The choice before voters comes down to this: a long-serving People's Action Party (PAP) government that says it is the best chance Singapore has to stay exceptional, versus opposition parties that symbolise the desire of many for the very opposite - a more normal politics.
The Workers' Party (WP) has been the most adept at giving voice to those who want greater contestation, rallying voters in this campaign with its slogan - Empower Your Future.
In a message to voters published on the party's website yesterday, WP chief Low Thia Khiang urged voters to first send a signal to the ruling party that the Government should continue to be transparent, accountable and responsive to people's needs. Second, he called on voters to "empower yourself to participate in the decision-making process to shape your own future and the future of your children".
He also criticised "the ruling party's mindset of monopolising power to exercise control over almost every aspect of our society", saying this hindered growth to become an excellent and outstanding nation.
The PAP rejoinder came during a press conference to kick off its campaign, at which Prime Minister Lee Hsien Loong debunked the notion that, the more opposition in Parliament, the better. He compared the performance of the 10 opposition members in the last Parliament to that of "a mouse in the House". They made fierce speeches on all manner of issues outside the House, but remained mum when these came up for debates in Parliament, he charged.
Nine of the 10 were from the WP and one from the Singapore People's Party of Mr Chiam See Tong.
PM Lee also quoted a report from global political risk consultancy Eurasia Group, which said this election in Singapore's 50th year of independence and after the death of founding Prime Minister Lee Kuan Yew would determine whether the Republic remained special.
The report described Singapore as "a kind of unicorn", Mr Lee said, adding: "There's no other unicorn in the world and it works well. It has unique solutions and the rest of the world is not sure what to make with it. The question is, will Singapore remain a unicorn, remain successful, or will it become ordinary and just like everybody else?"
He then went on to set out what he saw as the politics of ordinary countries, which he likened to a game in which voters threatened the government, prompting the government to do more for them.
"If you play that kind of game, you will very soon be in the same kind of jam as other countries which do this. We have not had that formula. Our formula has been: Work together, build the trust. The Government does the right things for voters to the best of our ability.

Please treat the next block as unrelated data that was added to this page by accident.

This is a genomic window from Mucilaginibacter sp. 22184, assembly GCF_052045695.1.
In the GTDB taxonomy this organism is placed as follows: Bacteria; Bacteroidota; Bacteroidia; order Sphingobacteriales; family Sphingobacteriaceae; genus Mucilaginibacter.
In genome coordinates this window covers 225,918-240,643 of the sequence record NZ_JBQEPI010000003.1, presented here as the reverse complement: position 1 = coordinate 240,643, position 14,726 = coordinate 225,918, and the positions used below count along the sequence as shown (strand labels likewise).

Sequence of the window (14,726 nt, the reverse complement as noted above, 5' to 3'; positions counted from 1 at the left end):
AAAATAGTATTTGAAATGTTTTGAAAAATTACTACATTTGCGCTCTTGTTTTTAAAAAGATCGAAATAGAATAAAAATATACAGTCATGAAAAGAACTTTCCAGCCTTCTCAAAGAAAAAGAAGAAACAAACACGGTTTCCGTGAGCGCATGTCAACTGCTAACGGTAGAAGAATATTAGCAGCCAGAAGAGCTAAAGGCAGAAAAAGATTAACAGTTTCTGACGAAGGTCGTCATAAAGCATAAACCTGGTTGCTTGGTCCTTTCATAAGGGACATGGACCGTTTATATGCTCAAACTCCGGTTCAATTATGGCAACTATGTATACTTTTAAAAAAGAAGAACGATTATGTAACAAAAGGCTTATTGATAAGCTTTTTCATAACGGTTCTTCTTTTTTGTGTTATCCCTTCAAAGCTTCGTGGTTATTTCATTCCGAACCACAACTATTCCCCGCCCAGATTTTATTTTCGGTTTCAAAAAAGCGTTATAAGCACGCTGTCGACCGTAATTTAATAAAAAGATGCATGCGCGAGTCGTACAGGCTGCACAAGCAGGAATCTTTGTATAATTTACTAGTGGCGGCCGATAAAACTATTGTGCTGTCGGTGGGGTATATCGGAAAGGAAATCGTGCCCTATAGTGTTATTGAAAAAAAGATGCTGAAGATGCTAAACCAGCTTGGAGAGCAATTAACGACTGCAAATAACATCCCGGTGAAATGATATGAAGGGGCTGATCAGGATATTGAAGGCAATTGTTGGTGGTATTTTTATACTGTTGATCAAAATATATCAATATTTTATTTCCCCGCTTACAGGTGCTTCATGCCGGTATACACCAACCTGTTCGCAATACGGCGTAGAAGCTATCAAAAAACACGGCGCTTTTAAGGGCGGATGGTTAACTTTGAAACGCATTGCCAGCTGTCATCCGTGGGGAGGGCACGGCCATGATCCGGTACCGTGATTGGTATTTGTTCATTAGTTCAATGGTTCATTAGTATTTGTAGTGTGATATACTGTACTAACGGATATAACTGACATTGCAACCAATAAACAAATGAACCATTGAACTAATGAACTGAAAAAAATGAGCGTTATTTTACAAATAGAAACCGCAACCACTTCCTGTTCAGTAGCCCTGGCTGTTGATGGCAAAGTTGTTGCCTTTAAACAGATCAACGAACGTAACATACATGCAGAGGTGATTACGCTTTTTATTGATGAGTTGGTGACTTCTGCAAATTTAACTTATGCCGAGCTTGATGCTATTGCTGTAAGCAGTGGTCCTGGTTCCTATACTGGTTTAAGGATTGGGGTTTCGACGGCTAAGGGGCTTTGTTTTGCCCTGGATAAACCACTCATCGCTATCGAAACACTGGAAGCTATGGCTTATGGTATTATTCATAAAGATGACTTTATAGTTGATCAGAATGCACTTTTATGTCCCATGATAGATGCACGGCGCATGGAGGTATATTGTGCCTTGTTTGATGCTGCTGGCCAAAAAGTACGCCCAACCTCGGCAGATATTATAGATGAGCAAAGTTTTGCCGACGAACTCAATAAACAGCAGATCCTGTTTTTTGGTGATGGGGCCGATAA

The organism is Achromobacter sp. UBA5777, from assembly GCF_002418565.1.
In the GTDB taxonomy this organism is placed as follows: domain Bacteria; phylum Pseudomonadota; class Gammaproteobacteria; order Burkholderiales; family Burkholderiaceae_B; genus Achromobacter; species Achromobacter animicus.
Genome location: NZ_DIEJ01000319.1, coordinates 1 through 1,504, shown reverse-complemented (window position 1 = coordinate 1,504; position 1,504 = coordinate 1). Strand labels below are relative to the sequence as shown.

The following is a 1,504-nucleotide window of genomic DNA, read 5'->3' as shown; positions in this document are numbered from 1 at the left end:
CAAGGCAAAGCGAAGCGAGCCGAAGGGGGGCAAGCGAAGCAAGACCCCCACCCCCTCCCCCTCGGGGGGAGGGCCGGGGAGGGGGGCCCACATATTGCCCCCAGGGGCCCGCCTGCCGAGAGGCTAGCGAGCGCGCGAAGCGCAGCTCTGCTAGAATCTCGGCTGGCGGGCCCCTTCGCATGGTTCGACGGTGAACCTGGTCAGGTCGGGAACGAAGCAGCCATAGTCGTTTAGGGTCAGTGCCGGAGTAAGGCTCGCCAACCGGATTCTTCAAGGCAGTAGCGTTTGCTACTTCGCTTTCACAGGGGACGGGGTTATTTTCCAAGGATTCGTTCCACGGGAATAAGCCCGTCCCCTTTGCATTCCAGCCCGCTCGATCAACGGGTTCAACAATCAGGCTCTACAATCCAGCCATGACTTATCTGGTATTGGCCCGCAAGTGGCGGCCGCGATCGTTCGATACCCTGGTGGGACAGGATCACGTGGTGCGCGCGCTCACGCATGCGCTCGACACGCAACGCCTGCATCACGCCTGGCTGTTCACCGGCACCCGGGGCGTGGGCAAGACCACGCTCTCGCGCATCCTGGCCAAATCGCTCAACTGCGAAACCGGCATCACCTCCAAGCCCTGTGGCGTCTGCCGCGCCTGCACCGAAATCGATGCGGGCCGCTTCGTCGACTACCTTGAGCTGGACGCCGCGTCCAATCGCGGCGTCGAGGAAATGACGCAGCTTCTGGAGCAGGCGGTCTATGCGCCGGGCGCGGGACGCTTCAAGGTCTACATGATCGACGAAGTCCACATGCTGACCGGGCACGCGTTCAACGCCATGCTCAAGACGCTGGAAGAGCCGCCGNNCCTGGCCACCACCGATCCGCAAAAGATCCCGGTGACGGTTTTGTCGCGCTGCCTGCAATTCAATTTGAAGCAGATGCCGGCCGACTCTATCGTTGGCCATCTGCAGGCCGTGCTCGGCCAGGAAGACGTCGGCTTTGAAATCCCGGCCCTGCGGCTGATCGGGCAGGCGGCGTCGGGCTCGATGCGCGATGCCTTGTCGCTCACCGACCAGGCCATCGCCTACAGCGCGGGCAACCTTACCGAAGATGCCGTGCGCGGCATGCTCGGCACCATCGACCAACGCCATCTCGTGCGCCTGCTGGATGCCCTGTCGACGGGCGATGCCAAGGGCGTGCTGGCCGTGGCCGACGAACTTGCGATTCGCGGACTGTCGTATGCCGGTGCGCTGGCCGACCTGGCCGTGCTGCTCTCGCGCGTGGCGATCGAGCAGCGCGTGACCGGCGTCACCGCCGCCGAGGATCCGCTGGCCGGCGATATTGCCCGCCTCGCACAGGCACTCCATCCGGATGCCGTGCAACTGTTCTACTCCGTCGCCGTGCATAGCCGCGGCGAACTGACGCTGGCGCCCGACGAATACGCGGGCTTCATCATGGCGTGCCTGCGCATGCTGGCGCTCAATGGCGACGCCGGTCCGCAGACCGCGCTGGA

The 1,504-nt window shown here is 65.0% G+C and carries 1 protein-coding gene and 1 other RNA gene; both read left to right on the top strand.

"Sometimes, we make mistakes; sometimes, it falls short of what the voters expect because it's harder to do than we imagined. But, overall, there is that basic trust that I'm doing this on your behalf, otherwise, I wouldn't be doing this. There's no money in this," he said.
One grave national challenge where such trust will be crucial is that of population growth, against the backdrop of a rapidly ageing society.
On at least three occasions in the last two months, Mr Lee has highlighted the population issue as one in which there are no easy answers.
During his National Day Rally speech last month, he assured Singaporeans that his government has heard their strong views on immigration and foreigners and adjusted its policies, with upgrades to public infrastructure, slower foreign worker inflows and tightening of permanent resident and citizenship applications. But it cannot close the doors completely to foreigners or the economy will tank, he warned.
"Whichever option we choose, it will involve some pain," he said.
"But I believe that I am doing what Singapore needs and what best safeguards your interest... It is my responsibility to make this decision and act on your behalf," he added.
Why the special effort to soften the ground on this issue?
One factor must surely be that during the last General Election of 2011, his team of ministers tripped up by failing to anticipate and mitigate against the cost to Singaporeans of large foreign worker inflows. That provided the opposition parties with ready ammunition to attack the PAP.
This time round, several opposition parties have already made plain that they plan to reprise their attacks on the issue as the battle for votes heats up.
The population issue is but one example of the difficult challenges the PAP government hopes voters will continue to trust its judgment on. That is its model of governance, which it considers essential to keeping Singapore a unicorn.
This election will be a test of whether voters agree.
Ultimately, their choice will rest on who they trust more to champion their interests.
Will it be the PAP with its outstanding track record of having led Singapore from Third World to First, but whose big-picture, long-term approach to policy planning has delivered results, though not without some pain to those affected?
Or will it be the opposition parties that promise to prod the PAP into being more responsive?
Whether PAP or opposition, the politicians who have put themselves forward for this campaign have nine days to swing voters round to their view.